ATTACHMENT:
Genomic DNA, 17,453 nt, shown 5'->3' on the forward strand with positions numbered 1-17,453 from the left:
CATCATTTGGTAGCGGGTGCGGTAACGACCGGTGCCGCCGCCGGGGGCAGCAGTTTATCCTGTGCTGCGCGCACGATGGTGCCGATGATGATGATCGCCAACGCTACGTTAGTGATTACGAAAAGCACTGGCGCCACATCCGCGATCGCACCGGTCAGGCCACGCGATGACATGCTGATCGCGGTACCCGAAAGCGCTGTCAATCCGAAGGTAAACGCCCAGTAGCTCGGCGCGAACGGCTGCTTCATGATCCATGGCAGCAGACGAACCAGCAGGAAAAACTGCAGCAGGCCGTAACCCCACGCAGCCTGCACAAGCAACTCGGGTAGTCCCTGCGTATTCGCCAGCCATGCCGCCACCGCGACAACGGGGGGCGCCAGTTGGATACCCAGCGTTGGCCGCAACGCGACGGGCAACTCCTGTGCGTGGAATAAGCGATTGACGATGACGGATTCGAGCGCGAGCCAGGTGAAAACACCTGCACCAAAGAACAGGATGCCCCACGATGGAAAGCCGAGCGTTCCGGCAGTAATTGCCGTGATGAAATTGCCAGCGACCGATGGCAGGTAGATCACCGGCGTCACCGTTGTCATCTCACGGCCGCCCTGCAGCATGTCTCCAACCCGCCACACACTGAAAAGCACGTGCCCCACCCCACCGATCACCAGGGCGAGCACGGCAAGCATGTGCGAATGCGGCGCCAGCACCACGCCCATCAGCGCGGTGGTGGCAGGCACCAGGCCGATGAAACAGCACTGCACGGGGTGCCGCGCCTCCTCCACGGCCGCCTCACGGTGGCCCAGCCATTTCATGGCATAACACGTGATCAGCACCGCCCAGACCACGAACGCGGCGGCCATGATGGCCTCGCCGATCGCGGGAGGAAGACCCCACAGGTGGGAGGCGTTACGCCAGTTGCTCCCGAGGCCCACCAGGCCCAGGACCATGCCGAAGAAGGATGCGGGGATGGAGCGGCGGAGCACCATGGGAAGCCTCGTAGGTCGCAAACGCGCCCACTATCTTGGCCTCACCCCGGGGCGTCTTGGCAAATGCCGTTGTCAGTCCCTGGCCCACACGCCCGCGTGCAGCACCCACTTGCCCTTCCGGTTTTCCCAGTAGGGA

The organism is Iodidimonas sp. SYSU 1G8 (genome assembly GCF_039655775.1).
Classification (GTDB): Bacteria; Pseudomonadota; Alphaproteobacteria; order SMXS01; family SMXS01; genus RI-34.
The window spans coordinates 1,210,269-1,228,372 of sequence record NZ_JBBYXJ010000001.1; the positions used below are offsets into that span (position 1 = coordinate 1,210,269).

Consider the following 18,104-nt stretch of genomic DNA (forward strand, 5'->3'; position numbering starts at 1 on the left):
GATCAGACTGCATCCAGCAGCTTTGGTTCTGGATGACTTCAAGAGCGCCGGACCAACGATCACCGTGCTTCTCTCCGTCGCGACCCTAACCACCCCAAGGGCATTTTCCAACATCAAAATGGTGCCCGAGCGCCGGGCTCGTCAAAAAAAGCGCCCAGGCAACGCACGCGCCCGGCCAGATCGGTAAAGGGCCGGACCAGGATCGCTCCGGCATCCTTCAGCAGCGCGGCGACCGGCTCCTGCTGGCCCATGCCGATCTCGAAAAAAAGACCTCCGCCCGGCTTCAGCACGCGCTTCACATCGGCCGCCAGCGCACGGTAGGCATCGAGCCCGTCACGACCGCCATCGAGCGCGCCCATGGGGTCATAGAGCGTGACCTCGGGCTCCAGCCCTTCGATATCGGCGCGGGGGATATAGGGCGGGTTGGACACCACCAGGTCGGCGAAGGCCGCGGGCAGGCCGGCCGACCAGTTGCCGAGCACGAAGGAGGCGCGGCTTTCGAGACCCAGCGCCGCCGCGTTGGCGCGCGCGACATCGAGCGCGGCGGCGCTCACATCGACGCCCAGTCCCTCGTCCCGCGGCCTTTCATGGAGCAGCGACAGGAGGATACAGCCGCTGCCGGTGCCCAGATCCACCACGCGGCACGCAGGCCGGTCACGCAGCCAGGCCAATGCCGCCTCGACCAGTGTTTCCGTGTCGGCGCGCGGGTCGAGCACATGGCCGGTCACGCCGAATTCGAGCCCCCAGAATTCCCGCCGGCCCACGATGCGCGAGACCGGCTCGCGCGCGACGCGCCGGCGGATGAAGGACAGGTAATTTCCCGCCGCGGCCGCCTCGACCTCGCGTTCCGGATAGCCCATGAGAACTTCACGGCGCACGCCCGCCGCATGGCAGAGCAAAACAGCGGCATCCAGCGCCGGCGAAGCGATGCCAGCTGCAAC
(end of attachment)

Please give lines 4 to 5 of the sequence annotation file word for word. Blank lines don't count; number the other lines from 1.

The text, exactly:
Classification (GTDB): Bacteria; Pseudomonadota; Alphaproteobacteria; order SMXS01; family SMXS01; genus RI-34.
The window spans coordinates 1,210,269-1,228,372 of sequence record NZ_JBBYXJ010000001.1; the positions used below are offsets into that span (position 1 = coordinate 1,210,269).